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. Last Updated: 07/27/2016

Romano Prodi Will Lead Italy Back on Track

It is easy to be cynical about Italian politics -- as, indeed, many Italians themselves are -- and suggest that the illusion of change in Italy is always greater than the substance. Yet the victory of the center-left Olive Tree coalition in Italy's April 21 general elections has produced a perceptible change in the political atmosphere.


The center-left's triumph was not overwhelming and did not represent a breakthrough on the scale of the left's victory in France in 1981 and Spain in 1982. However, there are some similarities. Just as in the French and Spanish cases, the Italian election result means that for the first time in more than a generation the left has a chance to show that it can govern a major European country without everything going to pieces.


It is not going to be plain sailing for Romano Prodi, the good-humored, deliberately unflashy economics professor from Bologna who led the Olive Tree coalition to success. Despite winning an absolute majority in the Senate, he was unable to achieve the same result in the Chamber of Deputies, the lower house.


Consequently, he will need to turn for support either to the hardline Marxists of the Communist Refoundation party, or to the Northern League, the separatist movement in Lombardy and the Venice area. The league campaigned separately in the election from the center-left and center-right coalitions and showed that it is far from a spent force.


It was the league's defection from the electoral alliance led by Silvio Berlusconi in 1994 that caused the collapse of the business tycoon's government after only a few months in office. The league is quite capable of making life equally difficult for Prodi. As for Communist Refoundation, their inclusion in the Olive Tree coalition should blind no one to the fact that they have no policies in common with Prodi's more moderate, social democratic colleagues.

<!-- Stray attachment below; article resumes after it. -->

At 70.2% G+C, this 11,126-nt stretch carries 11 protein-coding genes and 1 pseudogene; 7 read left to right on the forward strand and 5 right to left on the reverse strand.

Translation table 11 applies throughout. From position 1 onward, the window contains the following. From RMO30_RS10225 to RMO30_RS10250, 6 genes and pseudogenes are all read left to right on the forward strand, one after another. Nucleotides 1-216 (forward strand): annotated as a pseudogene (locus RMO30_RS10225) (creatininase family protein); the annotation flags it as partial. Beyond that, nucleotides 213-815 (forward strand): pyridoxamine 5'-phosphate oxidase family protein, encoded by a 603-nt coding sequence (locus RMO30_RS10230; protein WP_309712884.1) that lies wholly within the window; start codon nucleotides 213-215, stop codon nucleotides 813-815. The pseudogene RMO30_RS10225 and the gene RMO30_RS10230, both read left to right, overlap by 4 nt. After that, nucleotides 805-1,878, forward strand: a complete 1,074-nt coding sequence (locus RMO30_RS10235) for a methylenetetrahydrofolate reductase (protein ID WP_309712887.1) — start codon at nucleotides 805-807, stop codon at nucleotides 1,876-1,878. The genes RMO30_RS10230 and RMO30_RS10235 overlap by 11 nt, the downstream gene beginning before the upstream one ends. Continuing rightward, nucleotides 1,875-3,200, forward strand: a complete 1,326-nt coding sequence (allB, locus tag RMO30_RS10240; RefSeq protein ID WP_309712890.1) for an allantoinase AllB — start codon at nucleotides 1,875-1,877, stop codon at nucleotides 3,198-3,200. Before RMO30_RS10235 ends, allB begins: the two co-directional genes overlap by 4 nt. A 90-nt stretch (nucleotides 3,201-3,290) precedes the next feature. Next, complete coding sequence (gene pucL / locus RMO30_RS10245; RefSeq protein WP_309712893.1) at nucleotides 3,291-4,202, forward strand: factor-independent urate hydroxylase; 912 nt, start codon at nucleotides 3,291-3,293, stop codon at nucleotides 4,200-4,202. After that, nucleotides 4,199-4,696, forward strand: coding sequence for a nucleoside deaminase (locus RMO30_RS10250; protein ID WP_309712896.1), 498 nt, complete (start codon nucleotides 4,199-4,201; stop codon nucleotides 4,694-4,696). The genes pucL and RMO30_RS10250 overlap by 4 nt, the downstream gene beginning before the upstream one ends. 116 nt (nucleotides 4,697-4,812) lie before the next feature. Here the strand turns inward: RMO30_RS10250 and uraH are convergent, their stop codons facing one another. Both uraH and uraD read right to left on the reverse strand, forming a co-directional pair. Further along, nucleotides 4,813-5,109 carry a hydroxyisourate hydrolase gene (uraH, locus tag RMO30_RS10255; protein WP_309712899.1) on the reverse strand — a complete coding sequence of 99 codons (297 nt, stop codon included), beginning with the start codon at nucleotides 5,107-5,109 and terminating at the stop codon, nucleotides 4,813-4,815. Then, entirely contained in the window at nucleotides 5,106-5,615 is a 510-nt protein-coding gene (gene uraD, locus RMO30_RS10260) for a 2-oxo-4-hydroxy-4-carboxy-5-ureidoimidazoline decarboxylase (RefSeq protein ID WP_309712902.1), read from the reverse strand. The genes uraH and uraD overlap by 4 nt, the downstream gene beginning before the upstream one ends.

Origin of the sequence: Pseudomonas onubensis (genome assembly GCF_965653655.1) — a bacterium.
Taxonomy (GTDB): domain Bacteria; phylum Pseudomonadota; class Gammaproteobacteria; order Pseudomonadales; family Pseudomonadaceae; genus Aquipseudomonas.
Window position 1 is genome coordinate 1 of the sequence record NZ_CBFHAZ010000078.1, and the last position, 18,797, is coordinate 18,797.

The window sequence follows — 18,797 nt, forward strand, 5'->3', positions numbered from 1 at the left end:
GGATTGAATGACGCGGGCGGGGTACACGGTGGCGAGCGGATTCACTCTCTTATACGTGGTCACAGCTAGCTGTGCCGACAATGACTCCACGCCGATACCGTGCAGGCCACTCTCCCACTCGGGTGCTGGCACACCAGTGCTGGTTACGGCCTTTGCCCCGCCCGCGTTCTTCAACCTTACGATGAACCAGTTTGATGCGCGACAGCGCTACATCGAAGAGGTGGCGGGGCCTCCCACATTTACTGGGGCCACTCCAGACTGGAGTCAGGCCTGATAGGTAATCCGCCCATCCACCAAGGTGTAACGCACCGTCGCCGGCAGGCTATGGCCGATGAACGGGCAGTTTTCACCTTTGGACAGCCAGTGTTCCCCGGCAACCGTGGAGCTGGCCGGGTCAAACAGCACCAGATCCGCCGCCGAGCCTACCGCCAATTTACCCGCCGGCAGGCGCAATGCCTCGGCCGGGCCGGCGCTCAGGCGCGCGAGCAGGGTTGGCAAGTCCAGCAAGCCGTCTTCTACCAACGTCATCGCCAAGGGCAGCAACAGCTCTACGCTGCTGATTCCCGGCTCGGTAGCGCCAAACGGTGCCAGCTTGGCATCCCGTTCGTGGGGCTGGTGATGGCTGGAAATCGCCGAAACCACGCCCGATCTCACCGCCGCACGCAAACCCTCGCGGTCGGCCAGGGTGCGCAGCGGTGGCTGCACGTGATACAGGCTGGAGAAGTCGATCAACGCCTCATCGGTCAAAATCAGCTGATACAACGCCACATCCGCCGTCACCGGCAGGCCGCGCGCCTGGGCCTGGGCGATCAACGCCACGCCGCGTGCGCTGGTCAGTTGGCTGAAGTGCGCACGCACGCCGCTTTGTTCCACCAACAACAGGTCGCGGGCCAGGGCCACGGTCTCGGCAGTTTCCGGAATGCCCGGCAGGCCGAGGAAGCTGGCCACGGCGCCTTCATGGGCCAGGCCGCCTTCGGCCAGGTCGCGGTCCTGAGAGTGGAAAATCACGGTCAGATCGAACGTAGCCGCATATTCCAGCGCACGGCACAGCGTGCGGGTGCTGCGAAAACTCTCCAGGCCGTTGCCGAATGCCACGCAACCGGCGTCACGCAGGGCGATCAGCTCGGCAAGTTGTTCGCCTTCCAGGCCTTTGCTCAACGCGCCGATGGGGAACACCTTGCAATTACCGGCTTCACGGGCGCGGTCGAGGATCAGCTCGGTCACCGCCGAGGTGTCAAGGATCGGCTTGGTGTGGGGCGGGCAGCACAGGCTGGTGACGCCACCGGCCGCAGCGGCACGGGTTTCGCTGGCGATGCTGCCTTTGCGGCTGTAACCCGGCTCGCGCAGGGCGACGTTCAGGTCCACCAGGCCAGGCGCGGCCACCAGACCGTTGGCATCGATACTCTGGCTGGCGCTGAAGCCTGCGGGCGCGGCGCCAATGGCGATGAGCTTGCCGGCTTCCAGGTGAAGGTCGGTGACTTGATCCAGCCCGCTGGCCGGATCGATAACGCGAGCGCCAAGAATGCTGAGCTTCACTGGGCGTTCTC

For all that, Prodi still has some strong cards to play. Together with Lamberto Dini, the outgoing centrist Prime Minister, Prodi looks like the most credible leader on the Italian scene at the moment. By contrast, Berlusconi, once hailed as the man who would truly transform Italian politics, now seems more and more like a relic from the old system that began to self-destruct in 1992 with the disclosure of a remarkable series of political and financial scandals.


As for Gianfranco Fini, the leader of the reformed neo-Fascist National Alliance, the election result showed that Italians simply do not want him running a government.


The real test for Prodi will be his ability to introduce a set of reforms ranging from a new electoral law to an overhaul of the tax system and bringing Italy's enormous public debt under control. The latter task is perhaps the most urgent of all, since failure would surely consign Italy to the European second division while France, Germany and a handful of other countries proceed to monetary union.


Berlusconi's election victory in 1994 gave rise to a burst of optimism about Italy's future, but it rapidly turned to disillusion as it became clear that he was using his period in office to pursue his private interests as much as those of the country as a whole. It seems unlikely that Prodi will be vulnerable to the same accusation. He may not achieve wonders, but he could do much to put Italy back on the right path.